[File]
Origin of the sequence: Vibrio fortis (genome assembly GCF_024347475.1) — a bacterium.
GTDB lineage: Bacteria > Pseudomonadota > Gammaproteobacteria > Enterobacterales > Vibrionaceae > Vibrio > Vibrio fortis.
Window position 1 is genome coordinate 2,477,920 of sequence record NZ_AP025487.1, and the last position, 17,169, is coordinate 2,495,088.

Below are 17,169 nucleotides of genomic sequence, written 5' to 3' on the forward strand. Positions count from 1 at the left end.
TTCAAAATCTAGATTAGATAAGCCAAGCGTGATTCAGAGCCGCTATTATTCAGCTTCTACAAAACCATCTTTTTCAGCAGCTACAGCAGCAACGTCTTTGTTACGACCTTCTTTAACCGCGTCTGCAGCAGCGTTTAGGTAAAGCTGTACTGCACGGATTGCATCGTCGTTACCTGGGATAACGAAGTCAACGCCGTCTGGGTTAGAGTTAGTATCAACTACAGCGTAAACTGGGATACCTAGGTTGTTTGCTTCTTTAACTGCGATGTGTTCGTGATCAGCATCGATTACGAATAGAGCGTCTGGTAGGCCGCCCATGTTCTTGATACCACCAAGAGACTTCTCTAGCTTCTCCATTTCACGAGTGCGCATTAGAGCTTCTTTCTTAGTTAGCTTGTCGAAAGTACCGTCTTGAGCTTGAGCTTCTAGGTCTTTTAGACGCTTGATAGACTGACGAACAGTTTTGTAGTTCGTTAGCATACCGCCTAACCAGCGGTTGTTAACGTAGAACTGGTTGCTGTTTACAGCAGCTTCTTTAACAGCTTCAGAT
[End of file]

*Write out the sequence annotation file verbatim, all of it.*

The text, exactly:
Origin of the sequence: Vibrio fortis (genome assembly GCF_024347475.1) — a bacterium.
GTDB lineage: Bacteria > Pseudomonadota > Gammaproteobacteria > Enterobacterales > Vibrionaceae > Vibrio > Vibrio fortis.
Window position 1 is genome coordinate 2,477,920 of sequence record NZ_AP025487.1, and the last position, 17,169, is coordinate 2,495,088.

Below are 17,169 nucleotides of genomic sequence, written 5' to 3' on the forward strand. Positions count from 1 at the left end.
TTCAAAATCTAGATTAGATAAGCCAAGCGTGATTCAGAGCCGCTATTATTCAGCTTCTACAAAACCATCTTTTTCAGCAGCTACAGCAGCAACGTCTTTGTTACGACCTTCTTTAACCGCGTCTGCAGCAGCGTTTAGGTAAAGCTGTACTGCACGGATTGCATCGTCGTTACCTGGGATAACGAAGTCAACGCCGTCTGGGTTAGAGTTAGTATCAACTACAGCGTAAACTGGGATACCTAGGTTGTTTGCTTCTTTAACTGCGATGTGTTCGTGATCAGCATCGATTACGAATAGAGCGTCTGGTAGGCCGCCCATGTTCTTGATACCACCAAGAGACTTCTCTAGCTTCTCCATTTCACGAGTGCGCATTAGAGCTTCTTTCTTAGTTAGCTTGTCGAAAGTACCGTCTTGAGCTTGAGCTTCTAGGTCTTTTAGACGCTTGATAGACTGACGAACAGTTTTGTAGTTCGTTAGCATACCGCCTAACCAGCGGTTGTTAACGTAGAACTGGTTGCTGTTTACAGCAGCTTCTTTAACAGCTTCAGAT